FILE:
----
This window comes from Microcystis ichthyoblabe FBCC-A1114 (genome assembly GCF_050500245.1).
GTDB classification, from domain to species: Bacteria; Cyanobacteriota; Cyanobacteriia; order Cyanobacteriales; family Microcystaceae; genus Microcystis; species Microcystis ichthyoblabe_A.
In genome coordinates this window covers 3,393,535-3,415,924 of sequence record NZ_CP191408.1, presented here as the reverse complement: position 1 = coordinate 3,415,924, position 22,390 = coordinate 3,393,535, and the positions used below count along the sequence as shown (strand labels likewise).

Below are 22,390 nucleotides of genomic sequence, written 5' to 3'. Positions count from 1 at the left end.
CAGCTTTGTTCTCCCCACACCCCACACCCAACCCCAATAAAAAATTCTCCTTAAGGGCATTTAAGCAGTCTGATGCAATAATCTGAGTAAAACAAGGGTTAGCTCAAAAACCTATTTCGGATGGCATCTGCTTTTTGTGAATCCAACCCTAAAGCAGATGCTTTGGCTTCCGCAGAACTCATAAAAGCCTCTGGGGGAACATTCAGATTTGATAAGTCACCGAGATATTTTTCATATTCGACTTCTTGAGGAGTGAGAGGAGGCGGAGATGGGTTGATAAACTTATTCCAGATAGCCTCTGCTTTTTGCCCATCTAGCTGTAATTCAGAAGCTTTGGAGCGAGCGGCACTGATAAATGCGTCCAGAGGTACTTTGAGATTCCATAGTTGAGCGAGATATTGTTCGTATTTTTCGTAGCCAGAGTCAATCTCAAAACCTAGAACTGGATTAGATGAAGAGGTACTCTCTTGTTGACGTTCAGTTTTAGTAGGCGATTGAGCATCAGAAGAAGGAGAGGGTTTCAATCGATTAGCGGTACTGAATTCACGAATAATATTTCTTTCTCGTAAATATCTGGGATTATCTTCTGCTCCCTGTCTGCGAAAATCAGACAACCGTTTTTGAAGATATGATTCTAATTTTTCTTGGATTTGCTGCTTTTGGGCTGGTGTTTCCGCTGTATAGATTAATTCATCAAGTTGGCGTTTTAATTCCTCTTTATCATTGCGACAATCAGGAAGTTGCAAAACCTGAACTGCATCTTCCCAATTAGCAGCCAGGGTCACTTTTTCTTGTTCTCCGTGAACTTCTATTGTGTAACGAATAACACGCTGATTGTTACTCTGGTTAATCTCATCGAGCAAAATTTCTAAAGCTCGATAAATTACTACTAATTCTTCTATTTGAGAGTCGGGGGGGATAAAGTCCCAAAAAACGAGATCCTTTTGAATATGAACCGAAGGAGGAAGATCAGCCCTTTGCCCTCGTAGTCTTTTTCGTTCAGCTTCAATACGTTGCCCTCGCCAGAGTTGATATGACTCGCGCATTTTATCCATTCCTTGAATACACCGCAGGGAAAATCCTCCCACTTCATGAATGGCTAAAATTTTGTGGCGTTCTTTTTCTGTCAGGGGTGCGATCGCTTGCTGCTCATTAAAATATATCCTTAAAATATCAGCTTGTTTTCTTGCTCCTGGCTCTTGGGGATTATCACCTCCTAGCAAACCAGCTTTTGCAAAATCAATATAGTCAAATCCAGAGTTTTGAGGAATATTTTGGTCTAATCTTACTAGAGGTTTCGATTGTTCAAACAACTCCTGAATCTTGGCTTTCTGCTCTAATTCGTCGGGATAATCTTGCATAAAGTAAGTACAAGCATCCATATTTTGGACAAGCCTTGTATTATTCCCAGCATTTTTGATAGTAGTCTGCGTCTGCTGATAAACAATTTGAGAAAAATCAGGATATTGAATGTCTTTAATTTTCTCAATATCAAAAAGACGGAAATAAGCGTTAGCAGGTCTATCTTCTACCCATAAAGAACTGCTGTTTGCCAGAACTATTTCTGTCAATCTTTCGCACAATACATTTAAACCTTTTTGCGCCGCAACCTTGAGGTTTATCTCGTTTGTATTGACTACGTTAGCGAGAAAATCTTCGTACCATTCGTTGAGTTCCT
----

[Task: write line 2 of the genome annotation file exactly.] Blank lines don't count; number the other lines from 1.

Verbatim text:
GTDB classification, from domain to species: Bacteria; Cyanobacteriota; Cyanobacteriia; order Cyanobacteriales; family Microcystaceae; genus Microcystis; species Microcystis ichthyoblabe_A.